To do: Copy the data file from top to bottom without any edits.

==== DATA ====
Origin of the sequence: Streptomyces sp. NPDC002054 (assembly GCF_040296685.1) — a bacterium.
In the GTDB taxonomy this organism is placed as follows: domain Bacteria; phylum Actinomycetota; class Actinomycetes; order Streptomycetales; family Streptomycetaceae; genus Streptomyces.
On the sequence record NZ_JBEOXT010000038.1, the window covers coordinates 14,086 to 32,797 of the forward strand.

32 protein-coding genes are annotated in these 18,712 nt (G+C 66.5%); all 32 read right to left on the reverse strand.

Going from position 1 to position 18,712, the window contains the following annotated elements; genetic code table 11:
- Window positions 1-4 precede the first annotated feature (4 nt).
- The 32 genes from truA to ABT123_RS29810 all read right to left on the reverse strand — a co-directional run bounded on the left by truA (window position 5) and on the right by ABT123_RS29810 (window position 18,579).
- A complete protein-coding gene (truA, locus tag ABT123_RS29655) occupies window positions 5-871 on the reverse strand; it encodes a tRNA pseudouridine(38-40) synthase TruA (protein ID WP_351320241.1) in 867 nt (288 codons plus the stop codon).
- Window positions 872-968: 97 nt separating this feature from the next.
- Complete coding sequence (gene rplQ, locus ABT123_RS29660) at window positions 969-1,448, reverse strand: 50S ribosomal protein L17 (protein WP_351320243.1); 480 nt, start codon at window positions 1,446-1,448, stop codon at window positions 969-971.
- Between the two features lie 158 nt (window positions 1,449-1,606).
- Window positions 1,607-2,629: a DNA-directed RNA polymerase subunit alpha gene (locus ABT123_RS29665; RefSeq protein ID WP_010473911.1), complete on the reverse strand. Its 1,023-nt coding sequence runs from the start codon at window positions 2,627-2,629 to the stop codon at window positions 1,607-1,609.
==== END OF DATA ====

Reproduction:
Origin of the sequence: Streptomyces sp. NPDC002054 (assembly GCF_040296685.1) — a bacterium.
In the GTDB taxonomy this organism is placed as follows: domain Bacteria; phylum Actinomycetota; class Actinomycetes; order Streptomycetales; family Streptomycetaceae; genus Streptomyces.
On the sequence record NZ_JBEOXT010000038.1, the window covers coordinates 14,086 to 32,797 of the forward strand.

32 protein-coding genes are annotated in these 18,712 nt (G+C 66.5%); all 32 read right to left on the reverse strand.

Going from position 1 to position 18,712, the window contains the following annotated elements; genetic code table 11:
- Window positions 1-4 precede the first annotated feature (4 nt).
- The 32 genes from truA to ABT123_RS29810 all read right to left on the reverse strand — a co-directional run bounded on the left by truA (window position 5) and on the right by ABT123_RS29810 (window position 18,579).
- A complete protein-coding gene (truA, locus tag ABT123_RS29655) occupies window positions 5-871 on the reverse strand; it encodes a tRNA pseudouridine(38-40) synthase TruA (protein ID WP_351320241.1) in 867 nt (288 codons plus the stop codon).
- Window positions 872-968: 97 nt separating this feature from the next.
- Complete coding sequence (gene rplQ, locus ABT123_RS29660) at window positions 969-1,448, reverse strand: 50S ribosomal protein L17 (protein WP_351320243.1); 480 nt, start codon at window positions 1,446-1,448, stop codon at window positions 969-971.
- Between the two features lie 158 nt (window positions 1,449-1,606).
- Window positions 1,607-2,629: a DNA-directed RNA polymerase subunit alpha gene (locus ABT123_RS29665; RefSeq protein ID WP_010473911.1), complete on the reverse strand. Its 1,023-nt coding sequence runs from the start codon at window positions 2,627-2,629 to the stop codon at window positions 1,607-1,609.